But for your company's analytics, you want to build a suite of well defined, reliable and documented datasets that power you dashboards and your regular analytics.
Another way to say it is that with NoETL, you write one query to answer one complex question. With ETL (actually ELT), you define core datasets with which you can answer many questions.
2. In terms of adoption, products like Dataform are helpful from the day you start having data in your data warehouse and have a full time analyst. It's basically giving superpowers to your analysts.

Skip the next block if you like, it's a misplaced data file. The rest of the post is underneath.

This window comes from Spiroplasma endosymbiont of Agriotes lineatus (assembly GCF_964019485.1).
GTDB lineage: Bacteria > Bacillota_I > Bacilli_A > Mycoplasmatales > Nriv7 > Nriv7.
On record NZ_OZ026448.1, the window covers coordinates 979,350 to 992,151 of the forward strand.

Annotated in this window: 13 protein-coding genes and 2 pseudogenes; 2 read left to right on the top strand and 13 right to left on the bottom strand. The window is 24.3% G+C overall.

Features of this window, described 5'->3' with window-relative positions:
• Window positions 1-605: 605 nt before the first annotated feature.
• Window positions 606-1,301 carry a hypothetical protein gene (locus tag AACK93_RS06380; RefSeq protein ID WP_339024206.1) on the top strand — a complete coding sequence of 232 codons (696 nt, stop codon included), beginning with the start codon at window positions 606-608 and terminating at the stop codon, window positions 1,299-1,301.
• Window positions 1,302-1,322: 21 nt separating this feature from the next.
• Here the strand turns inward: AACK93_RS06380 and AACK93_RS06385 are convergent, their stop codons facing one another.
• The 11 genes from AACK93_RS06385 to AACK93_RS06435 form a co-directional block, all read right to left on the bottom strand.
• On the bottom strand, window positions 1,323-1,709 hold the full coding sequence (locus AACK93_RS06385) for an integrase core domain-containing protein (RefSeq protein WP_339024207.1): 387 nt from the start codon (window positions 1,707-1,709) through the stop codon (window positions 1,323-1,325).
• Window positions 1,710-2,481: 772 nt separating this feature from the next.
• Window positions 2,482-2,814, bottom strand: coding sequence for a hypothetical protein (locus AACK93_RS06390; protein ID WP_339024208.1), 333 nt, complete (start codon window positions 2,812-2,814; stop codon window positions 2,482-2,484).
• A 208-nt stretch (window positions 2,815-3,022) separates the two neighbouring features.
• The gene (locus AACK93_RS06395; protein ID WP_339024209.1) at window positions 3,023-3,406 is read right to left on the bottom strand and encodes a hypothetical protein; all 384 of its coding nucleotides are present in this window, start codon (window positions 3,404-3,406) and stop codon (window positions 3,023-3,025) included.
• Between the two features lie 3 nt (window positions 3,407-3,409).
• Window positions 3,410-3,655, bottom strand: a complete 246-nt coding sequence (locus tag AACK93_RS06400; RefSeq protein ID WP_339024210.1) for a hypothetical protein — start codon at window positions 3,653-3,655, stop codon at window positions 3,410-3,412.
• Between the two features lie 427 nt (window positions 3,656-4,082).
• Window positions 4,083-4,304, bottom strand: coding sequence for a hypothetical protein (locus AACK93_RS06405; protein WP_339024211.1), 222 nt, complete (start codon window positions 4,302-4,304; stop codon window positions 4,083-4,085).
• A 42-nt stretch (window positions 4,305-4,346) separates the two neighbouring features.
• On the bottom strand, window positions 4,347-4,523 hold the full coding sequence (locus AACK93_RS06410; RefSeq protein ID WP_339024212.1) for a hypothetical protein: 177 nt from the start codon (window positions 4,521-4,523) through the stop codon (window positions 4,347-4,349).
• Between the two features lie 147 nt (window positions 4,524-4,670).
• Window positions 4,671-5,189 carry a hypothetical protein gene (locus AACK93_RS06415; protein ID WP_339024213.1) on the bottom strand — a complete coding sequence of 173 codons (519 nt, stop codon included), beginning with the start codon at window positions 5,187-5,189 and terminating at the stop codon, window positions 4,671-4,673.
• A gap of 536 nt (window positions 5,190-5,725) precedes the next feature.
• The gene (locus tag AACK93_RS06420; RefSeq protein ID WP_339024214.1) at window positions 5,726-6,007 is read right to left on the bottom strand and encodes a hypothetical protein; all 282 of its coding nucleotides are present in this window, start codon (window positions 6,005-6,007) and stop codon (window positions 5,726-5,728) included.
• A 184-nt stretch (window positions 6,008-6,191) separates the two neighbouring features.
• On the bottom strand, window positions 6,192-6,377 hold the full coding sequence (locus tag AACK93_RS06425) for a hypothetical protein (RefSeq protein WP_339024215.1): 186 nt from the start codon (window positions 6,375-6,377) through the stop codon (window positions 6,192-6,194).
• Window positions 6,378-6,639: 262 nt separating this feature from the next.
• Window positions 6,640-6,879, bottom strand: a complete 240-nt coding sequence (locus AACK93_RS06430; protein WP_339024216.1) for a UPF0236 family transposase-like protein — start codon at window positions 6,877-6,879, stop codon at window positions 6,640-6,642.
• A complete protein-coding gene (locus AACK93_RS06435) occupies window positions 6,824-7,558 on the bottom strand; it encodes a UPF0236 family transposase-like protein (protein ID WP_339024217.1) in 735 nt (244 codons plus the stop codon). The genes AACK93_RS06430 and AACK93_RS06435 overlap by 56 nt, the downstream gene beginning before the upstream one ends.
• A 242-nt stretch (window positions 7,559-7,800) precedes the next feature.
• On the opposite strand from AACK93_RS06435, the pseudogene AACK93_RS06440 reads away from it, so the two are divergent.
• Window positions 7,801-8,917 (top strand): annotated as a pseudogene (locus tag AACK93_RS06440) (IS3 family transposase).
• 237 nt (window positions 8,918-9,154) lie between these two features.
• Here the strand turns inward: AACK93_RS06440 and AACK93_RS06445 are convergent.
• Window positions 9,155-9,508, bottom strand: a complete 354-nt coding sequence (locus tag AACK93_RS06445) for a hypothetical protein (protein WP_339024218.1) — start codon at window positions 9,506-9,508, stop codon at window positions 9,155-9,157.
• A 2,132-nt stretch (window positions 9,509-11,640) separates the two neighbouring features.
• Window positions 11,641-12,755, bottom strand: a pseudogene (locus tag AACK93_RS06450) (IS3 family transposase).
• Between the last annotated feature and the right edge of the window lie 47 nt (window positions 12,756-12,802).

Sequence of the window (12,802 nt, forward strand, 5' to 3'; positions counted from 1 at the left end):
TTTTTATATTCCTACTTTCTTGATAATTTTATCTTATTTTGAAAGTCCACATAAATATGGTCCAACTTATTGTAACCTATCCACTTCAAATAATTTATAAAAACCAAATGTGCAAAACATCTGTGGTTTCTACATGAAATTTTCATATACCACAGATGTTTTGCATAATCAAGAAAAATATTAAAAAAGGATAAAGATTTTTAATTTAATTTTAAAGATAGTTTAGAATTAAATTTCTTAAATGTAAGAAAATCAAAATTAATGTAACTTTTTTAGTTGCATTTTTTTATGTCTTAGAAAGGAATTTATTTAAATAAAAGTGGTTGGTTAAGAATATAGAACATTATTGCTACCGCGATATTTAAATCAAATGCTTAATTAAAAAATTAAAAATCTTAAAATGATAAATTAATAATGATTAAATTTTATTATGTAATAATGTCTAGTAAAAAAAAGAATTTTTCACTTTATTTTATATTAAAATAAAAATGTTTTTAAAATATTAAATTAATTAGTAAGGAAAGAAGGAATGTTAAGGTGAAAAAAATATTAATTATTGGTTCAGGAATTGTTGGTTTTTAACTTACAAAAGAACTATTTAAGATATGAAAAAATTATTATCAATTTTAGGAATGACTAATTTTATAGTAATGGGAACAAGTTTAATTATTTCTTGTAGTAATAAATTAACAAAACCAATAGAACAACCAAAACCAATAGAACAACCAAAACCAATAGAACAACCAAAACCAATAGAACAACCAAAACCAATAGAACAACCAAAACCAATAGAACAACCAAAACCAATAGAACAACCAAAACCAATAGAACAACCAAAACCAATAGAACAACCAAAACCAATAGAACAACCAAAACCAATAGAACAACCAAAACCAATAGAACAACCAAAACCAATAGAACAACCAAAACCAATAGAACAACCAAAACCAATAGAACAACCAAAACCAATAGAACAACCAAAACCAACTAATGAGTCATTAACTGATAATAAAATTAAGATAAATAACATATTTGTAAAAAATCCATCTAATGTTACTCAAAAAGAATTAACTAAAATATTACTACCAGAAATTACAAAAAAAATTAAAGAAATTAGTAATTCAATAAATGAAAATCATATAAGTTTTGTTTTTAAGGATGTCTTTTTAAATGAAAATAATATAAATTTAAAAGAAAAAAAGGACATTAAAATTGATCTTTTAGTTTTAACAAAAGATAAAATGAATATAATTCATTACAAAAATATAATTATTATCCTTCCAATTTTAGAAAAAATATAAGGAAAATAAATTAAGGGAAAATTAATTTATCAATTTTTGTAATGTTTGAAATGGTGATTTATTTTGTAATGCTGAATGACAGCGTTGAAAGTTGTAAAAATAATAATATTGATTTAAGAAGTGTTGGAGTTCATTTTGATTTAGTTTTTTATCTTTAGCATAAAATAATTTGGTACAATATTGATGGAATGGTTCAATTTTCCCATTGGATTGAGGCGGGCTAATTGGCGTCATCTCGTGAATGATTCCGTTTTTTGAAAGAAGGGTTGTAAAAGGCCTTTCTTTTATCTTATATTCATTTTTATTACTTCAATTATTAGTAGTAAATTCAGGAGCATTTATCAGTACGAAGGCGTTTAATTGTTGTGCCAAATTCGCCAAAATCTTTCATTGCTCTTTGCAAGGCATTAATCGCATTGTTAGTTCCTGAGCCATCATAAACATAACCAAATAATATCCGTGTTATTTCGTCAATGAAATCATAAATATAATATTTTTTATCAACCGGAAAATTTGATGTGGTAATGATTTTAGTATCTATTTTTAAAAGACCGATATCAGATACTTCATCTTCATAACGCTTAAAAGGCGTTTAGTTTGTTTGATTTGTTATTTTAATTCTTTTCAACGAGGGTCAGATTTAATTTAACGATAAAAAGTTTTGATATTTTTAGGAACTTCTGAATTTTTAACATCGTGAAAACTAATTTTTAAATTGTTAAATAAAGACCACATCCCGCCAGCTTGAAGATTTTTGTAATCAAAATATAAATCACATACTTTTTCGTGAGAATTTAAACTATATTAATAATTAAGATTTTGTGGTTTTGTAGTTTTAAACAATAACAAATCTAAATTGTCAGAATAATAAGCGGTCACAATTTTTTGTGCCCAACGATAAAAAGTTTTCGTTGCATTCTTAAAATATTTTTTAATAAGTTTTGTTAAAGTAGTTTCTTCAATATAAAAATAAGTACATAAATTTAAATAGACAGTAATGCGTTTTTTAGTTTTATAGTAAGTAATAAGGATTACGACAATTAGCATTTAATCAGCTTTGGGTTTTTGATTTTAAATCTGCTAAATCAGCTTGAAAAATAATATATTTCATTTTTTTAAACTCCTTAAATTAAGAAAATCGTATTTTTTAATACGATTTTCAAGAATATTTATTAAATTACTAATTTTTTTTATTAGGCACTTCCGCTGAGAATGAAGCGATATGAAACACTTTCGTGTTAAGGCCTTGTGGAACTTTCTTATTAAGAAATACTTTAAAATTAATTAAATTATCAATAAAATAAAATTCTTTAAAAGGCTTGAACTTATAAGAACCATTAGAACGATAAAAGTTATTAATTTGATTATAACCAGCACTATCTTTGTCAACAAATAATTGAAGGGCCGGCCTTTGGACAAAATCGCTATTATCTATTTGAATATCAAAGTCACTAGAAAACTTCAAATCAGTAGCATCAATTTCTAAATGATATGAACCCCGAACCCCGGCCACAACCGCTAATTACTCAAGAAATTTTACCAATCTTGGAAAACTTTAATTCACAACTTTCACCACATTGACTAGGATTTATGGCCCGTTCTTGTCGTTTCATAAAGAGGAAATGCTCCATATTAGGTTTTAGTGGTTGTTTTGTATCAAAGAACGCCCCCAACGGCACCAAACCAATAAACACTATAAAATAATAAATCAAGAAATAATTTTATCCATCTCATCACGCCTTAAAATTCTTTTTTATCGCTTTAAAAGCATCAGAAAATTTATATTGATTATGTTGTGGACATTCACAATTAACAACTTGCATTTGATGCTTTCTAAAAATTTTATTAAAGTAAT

Can you elaborate this?
NoETL targets semi-structured and schema-less data models prevalent in NoSQL/HTAP data stores, so if well defined relates to well defined schemas, it maybe doesn't apply here.
As far as reliability (aka reproducibility) and documentation is concerned, I guess it's more about building tools that promote sound engineering processes like version control, modules (aka reusable snippets), documentation (could be Jupyter notebooks, etc.) and these tools could be built for NoETL systems too.